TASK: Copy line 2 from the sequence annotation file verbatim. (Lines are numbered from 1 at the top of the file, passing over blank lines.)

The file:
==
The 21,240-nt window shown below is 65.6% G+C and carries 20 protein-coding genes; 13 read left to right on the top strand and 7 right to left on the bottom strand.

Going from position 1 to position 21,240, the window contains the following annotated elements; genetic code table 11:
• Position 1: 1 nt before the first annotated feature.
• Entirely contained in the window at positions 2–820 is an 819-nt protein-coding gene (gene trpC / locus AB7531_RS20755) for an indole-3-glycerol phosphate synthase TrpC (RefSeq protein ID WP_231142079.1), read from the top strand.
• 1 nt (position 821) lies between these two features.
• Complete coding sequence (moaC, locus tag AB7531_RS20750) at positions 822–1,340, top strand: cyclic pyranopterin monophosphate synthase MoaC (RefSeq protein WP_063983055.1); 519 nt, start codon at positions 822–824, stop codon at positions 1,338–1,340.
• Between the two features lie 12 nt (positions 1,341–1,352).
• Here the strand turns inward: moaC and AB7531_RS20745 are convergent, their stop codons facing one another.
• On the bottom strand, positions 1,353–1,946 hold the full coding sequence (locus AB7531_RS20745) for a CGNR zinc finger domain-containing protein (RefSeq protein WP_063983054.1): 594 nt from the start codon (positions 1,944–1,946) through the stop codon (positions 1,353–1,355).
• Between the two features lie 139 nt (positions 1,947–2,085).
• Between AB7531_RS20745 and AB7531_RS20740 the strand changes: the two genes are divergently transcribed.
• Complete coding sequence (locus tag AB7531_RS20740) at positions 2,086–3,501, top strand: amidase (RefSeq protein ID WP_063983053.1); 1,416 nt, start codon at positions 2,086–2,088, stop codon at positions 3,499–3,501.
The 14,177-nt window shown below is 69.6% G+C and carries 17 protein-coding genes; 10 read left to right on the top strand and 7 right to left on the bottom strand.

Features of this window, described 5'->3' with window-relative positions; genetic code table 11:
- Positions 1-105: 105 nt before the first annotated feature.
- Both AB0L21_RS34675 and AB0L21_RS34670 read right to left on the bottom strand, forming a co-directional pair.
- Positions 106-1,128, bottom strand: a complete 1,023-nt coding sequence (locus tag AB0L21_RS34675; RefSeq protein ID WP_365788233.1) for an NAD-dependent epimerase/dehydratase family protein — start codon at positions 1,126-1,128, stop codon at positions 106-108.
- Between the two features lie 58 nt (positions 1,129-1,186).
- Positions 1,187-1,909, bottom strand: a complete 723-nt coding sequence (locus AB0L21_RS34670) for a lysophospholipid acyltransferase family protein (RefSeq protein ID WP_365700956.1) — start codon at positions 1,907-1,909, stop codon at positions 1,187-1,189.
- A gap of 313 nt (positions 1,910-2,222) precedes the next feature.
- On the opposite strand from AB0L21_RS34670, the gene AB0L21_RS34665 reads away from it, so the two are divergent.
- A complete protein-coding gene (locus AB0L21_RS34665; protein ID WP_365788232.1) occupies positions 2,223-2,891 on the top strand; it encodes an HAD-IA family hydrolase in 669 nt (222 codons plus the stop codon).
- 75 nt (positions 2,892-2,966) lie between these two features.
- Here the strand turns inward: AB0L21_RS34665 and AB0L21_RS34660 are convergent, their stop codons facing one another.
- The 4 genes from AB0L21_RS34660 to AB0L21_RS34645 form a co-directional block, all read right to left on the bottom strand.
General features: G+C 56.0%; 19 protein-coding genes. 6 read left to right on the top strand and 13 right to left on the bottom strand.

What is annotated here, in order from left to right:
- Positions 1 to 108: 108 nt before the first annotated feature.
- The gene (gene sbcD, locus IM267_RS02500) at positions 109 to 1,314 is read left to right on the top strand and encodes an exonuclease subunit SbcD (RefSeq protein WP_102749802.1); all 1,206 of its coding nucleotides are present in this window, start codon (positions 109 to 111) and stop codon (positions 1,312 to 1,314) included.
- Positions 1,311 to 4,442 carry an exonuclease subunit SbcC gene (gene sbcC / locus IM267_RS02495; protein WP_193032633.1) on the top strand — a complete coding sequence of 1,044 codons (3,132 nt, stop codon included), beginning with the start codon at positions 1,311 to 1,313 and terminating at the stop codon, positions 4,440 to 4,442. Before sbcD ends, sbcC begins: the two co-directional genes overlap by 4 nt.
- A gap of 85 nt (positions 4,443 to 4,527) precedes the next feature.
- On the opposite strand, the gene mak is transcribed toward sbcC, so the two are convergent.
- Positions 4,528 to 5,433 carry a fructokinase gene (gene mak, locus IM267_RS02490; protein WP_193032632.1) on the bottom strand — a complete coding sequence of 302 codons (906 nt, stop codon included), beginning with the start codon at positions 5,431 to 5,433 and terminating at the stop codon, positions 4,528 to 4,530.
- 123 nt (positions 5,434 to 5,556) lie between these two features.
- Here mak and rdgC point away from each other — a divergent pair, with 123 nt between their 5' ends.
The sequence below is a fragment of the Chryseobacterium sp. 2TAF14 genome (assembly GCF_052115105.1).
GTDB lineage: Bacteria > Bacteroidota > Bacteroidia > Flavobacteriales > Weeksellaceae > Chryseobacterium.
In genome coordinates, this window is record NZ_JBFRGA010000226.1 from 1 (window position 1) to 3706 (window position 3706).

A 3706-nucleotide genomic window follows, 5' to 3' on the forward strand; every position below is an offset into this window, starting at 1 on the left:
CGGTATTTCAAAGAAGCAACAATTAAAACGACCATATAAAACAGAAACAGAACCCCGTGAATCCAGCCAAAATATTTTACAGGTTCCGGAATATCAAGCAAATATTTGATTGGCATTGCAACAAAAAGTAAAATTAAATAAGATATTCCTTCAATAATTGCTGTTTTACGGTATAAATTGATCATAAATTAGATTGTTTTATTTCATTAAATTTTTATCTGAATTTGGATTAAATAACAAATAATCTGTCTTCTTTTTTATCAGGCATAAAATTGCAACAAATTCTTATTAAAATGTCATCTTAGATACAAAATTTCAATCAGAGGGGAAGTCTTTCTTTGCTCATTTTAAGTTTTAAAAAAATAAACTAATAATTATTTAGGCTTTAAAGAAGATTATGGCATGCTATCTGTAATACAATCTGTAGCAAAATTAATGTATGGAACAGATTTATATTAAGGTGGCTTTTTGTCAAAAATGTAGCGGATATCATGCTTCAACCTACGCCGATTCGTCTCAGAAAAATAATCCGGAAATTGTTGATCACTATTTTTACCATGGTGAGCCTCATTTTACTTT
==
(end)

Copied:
Going from position 1 to position 21,240, the window contains the following annotated elements; genetic code table 11: